Long one of the West Coast's leading-trainers, Farrell W. Jones has never been known as a particularly optimistic one. But last week Jones perked up the ears of several of his listeners with an uncharacteristic remark. "Never," he said carefully, "has Santa Anita had a better bunch of 3-year-olds than are here right now." When advised of what Jones had said, the track's racing secretary and handicapper, Jimmy Kilroe, amended, "If they are not better, they are at least the most promising I've ever seen here."
This is an article from the March 25, 1968 issue
As evidence that this hopeful spirit is as contagious as early spring sniffles, no fewer than 30 3-year-olds were entered in three races at a mile and a sixteenth on last Saturday's excellent card. Eighteen were signed up for the traditional San Felipe, last major prep for the March 30th Santa Anita Derby, and an even dozen were scheduled for a $7,000 allowance test. Unfortunately for Jones, who has had much success recently with the stock of Hastings Harcourt's Flag Is Up Farms, the stable's star colt, Sharivari, turned up on San Felipe day with a leg ailment serious enough to keep him out of all the Triple Crown classics.
Even so, the 29 remaining sophomores gave the 46,987 fans a rousing afternoon. The split divisions of the San Felipe, reset as a pair of $30,000 stakes instead of one event for $50,000, were won in the identical time of 1:42[2/5] by Prince Pablo and Dewan. The preliminary allowance heat was won by American Tiger in 1:43. A fast track notwithstanding, these were three notable performances for still-maturing colts so early in the year.
I thought the second half of the San Felipe was won by the best 3-year-old I've seen this year. Dewan, the bay Bold Ruler colt who is trained by Jim Maloney for Owner Bill Perry, went to a drive at the half-mile pole to overtake the pace-setting Don B. and fought like a tiger the entire length of the stretch to win by a nose. Down the lane, with Don B. holding the somewhat faster ground along the rail, Proper Proof roared up and tried to split the pair, and for a moment it appeared as if Dewan's number might come down. But the films showed that Don B., who has a habit of bearing out in stretch runs—and not Dewan—probably caused whatever trouble Proper Proof had.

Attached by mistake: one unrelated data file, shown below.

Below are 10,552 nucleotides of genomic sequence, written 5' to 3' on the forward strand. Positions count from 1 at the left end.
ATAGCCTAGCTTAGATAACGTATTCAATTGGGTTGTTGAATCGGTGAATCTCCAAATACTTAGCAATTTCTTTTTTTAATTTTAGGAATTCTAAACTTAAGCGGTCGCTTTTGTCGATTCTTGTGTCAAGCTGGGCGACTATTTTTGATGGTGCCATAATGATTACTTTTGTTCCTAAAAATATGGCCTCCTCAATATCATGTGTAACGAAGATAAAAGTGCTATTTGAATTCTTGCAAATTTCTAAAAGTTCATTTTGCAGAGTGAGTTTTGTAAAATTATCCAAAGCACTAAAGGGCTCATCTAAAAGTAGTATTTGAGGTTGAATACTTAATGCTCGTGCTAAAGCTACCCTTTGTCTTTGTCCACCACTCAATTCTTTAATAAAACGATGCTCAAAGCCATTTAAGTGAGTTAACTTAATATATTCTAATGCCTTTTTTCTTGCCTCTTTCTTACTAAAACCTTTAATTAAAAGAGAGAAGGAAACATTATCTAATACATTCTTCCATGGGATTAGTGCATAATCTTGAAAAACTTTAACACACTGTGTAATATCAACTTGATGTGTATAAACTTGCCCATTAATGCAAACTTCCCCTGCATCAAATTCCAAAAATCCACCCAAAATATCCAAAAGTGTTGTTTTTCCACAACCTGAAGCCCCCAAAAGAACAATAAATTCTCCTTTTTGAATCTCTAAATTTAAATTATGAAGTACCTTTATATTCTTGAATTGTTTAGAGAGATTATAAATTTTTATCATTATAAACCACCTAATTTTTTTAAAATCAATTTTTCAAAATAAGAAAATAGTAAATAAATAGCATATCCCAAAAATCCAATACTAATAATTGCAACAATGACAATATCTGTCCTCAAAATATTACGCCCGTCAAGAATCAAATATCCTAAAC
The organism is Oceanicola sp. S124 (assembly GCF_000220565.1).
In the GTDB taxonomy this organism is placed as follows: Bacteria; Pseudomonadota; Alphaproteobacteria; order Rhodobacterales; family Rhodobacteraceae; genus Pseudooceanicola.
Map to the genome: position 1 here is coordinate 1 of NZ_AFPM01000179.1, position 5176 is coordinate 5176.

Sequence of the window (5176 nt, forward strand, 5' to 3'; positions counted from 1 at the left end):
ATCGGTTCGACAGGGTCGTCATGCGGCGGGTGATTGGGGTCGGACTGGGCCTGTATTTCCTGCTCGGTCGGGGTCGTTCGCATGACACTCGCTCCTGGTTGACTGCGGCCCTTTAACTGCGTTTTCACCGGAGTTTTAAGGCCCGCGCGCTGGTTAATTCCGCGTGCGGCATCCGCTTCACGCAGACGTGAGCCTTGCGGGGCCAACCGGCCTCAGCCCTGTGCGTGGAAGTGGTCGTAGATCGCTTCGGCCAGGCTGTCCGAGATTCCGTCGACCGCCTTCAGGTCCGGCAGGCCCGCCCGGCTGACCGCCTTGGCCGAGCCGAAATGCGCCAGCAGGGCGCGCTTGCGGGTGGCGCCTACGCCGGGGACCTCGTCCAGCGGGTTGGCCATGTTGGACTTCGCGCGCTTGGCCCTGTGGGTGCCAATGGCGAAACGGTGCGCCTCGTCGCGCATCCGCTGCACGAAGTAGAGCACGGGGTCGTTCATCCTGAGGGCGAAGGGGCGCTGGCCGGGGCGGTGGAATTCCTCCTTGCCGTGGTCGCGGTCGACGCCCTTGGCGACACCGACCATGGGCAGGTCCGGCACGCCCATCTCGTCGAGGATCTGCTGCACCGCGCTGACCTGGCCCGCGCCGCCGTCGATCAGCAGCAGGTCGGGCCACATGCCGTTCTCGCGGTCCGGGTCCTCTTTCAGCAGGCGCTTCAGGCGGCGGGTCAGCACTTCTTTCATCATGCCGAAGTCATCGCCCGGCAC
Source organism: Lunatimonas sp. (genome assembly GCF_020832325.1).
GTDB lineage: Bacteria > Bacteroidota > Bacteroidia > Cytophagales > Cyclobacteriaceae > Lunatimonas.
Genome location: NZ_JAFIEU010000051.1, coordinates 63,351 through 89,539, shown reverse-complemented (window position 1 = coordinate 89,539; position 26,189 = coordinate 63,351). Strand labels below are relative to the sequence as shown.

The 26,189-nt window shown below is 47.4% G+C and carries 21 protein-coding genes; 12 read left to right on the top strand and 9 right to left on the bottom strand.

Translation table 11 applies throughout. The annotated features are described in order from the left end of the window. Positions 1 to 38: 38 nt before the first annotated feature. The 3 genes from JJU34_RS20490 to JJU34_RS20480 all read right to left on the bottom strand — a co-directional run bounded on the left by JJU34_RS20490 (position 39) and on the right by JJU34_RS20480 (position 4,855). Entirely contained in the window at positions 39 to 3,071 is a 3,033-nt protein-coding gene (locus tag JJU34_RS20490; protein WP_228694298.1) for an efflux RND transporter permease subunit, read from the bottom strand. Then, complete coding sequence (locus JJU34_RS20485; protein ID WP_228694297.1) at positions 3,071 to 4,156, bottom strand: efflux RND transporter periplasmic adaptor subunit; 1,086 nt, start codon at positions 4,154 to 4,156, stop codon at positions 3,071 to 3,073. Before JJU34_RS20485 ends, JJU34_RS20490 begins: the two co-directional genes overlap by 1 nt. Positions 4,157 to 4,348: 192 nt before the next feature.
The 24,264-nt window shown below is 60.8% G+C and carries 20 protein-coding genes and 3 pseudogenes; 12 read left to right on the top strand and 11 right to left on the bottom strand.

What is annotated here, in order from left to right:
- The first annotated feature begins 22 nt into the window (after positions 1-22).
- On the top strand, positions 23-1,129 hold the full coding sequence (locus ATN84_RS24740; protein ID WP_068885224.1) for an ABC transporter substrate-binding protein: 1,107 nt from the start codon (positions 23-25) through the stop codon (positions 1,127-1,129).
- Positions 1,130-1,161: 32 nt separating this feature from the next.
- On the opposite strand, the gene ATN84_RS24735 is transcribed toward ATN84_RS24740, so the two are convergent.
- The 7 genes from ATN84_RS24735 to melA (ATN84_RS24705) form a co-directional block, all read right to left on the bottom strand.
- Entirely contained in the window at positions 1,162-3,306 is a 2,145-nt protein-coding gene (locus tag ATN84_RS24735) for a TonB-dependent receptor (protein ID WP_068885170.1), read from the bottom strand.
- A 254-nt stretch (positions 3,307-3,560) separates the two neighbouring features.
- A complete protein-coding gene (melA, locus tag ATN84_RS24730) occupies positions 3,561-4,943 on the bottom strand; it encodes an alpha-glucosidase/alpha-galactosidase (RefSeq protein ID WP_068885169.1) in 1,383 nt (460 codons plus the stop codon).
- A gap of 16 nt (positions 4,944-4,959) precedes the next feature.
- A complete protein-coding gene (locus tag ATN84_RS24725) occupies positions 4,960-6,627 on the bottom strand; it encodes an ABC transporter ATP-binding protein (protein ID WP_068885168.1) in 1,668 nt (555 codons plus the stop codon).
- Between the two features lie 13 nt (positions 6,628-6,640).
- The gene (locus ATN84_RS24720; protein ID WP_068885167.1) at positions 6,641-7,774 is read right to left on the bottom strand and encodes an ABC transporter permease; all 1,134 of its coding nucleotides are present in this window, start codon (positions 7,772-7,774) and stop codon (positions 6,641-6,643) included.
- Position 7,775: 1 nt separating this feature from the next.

In Prince Pablo's division of the San Felipe the California-bred chestnut, co-owned by General Winston (Winky) Kratz and Paul Thayer, made all the pace and won by a comfortable 2½ lengths over Alley Fighter. If any of Prince Pablo's seven opponents had pressed him during the early going it might have been different, but he won with authority and did it in respectable time. Dewan finished faster in a hard drive, however, and has both the look and action of a genuine competitor. It is difficult to estimate how much this experience, gained in his first stake race, will help him in the Santa Anita Derby at a mile and an eighth, but Dewan is now unbeaten in five lifetime starts and is the logical Kentucky Derby favorite. Prince Pablo, who is by Binary, an un-raced full brother to the speedy Prince Khaled, may not like the extra distance, especially if something runs with him from the drop of the flag. But, then, who is to say that Dewan may be the son of Bold Ruler who finally is able to carry his brilliant speed over a mile and a quarter? I, for one. These two will meet in the Santa Anita Derby, and this time Don B. will be along to insure an honest pace.
The Santa Anita Derby will, of course, draw other entries from among the California optimists, but I think most of them will be running for third and fourth monies. Still, the trio of Dewan, Prince Pablo and Don B. is as good as you'll see at Gulfstream or Aqueduct or stops along the way this week. Farrell Jones and Jimmy Kilroe were right—the West is again on the move.